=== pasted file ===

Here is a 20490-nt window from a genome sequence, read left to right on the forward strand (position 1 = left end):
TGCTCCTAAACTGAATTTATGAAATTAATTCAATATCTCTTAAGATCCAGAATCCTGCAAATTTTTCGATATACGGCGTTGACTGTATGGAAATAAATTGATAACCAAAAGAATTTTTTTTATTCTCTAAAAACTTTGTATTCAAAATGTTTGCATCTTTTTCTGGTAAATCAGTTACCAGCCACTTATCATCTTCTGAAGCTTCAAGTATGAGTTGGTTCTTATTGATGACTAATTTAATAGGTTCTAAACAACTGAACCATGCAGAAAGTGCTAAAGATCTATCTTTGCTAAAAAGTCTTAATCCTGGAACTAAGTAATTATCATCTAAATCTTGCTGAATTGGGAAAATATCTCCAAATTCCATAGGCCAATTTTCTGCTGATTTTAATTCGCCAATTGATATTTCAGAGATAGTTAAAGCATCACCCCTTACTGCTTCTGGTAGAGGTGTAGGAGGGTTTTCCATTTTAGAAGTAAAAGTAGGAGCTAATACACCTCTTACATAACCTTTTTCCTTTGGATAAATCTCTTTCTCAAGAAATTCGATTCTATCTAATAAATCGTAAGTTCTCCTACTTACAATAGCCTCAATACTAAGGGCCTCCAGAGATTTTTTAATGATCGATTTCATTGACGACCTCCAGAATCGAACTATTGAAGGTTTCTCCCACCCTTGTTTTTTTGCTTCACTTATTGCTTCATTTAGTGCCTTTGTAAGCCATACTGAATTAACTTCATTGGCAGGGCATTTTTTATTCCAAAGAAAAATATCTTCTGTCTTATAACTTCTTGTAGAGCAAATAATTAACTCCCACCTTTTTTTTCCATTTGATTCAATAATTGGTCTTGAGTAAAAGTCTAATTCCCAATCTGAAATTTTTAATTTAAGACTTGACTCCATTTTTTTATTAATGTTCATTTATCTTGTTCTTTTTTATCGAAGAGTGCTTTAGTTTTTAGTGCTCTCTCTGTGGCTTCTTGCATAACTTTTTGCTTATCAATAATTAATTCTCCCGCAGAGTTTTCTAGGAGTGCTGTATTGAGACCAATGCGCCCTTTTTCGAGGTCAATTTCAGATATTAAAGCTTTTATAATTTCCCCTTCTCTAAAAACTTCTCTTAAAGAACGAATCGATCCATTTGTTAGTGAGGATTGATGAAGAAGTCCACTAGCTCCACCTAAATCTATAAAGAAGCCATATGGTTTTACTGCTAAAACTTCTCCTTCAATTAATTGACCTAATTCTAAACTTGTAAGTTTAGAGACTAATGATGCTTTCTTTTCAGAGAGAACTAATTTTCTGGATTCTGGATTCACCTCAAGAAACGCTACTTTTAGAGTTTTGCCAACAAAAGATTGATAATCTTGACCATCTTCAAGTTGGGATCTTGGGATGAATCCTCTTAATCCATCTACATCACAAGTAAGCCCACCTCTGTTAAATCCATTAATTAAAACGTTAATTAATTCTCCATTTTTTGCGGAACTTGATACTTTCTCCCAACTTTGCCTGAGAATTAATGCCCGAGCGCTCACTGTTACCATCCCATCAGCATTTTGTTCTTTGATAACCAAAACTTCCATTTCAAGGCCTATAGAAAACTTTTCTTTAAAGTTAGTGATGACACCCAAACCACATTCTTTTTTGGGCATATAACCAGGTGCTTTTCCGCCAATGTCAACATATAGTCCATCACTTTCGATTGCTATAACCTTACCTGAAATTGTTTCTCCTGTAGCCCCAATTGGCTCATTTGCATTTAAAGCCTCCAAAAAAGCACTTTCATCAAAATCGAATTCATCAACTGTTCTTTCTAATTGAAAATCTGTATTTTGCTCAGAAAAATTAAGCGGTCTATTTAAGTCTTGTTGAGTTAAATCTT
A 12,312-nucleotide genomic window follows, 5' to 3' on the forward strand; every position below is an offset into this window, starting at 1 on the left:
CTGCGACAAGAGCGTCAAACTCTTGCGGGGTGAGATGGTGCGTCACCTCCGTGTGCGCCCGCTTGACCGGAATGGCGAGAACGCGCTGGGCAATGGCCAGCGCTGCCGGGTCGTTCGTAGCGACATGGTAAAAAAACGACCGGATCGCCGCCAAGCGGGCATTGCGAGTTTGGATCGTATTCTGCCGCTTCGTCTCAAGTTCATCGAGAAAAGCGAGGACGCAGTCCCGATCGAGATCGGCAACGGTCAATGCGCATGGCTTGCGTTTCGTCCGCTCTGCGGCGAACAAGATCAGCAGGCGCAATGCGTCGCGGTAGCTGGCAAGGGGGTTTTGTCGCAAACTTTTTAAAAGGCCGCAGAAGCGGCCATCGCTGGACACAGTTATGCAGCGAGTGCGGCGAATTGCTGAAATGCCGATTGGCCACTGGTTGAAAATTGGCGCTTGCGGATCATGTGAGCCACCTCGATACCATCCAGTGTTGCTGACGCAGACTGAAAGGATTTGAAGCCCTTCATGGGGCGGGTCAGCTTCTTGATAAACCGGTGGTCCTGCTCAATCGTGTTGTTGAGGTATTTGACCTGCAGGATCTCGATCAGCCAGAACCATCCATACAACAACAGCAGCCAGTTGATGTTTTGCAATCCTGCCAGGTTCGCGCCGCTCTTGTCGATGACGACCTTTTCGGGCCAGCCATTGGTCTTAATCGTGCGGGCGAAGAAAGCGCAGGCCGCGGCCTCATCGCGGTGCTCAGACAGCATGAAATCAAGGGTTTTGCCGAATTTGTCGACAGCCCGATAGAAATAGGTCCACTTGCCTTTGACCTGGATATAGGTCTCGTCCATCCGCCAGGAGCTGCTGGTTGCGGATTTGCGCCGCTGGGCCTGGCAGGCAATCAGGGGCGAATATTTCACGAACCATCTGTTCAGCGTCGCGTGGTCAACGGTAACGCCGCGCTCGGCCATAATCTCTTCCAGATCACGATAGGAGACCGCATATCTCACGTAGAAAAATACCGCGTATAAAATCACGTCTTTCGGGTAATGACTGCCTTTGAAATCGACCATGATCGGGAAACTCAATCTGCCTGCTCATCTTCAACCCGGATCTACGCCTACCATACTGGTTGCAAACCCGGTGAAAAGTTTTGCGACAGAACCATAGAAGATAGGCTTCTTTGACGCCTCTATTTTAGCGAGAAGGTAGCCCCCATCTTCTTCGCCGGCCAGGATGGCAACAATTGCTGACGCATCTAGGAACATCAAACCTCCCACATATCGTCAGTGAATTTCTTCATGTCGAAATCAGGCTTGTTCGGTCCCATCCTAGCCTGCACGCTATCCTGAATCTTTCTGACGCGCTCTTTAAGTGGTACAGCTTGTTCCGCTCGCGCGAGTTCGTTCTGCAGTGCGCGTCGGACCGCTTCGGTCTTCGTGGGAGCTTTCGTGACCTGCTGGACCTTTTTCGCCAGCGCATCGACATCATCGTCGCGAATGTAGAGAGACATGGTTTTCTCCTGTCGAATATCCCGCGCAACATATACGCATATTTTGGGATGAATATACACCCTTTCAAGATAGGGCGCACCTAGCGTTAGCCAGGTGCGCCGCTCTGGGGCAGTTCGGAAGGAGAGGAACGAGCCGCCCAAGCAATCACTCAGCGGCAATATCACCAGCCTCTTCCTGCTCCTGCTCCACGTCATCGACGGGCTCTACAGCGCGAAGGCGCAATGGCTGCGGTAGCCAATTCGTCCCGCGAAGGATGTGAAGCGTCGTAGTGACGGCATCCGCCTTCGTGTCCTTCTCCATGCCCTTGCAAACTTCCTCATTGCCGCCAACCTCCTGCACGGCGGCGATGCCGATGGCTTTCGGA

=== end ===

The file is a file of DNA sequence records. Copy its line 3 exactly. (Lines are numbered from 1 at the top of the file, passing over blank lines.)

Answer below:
A 12,312-nucleotide genomic window follows, 5' to 3' on the forward strand; every position below is an offset into this window, starting at 1 on the left: